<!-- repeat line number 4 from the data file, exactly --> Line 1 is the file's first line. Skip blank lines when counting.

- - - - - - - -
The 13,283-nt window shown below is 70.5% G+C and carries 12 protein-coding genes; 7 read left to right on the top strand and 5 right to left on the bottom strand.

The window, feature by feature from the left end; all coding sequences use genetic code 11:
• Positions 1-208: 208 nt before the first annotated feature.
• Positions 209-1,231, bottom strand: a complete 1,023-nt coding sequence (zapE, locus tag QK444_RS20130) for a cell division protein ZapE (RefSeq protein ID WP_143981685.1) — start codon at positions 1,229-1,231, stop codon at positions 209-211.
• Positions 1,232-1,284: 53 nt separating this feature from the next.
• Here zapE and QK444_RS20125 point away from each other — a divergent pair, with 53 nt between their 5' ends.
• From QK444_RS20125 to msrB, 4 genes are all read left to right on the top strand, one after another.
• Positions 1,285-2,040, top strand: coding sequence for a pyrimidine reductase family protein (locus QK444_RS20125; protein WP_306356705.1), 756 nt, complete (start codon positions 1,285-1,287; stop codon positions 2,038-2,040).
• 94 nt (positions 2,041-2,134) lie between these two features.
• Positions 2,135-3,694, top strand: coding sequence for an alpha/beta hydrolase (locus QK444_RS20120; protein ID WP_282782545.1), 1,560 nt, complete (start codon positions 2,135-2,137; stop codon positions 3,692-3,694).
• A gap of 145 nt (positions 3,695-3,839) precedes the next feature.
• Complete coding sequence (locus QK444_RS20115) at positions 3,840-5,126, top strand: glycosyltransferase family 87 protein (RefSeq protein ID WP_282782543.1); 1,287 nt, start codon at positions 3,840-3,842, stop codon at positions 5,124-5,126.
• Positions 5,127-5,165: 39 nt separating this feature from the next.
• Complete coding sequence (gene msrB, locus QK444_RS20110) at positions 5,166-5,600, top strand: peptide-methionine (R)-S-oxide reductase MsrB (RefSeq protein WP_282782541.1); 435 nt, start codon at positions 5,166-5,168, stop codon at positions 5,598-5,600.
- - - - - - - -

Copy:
• Positions 209-1,231, bottom strand: a complete 1,023-nt coding sequence (zapE, locus tag QK444_RS20130) for a cell division protein ZapE (RefSeq protein ID WP_143981685.1) — start codon at positions 1,229-1,231, stop codon at positions 209-211.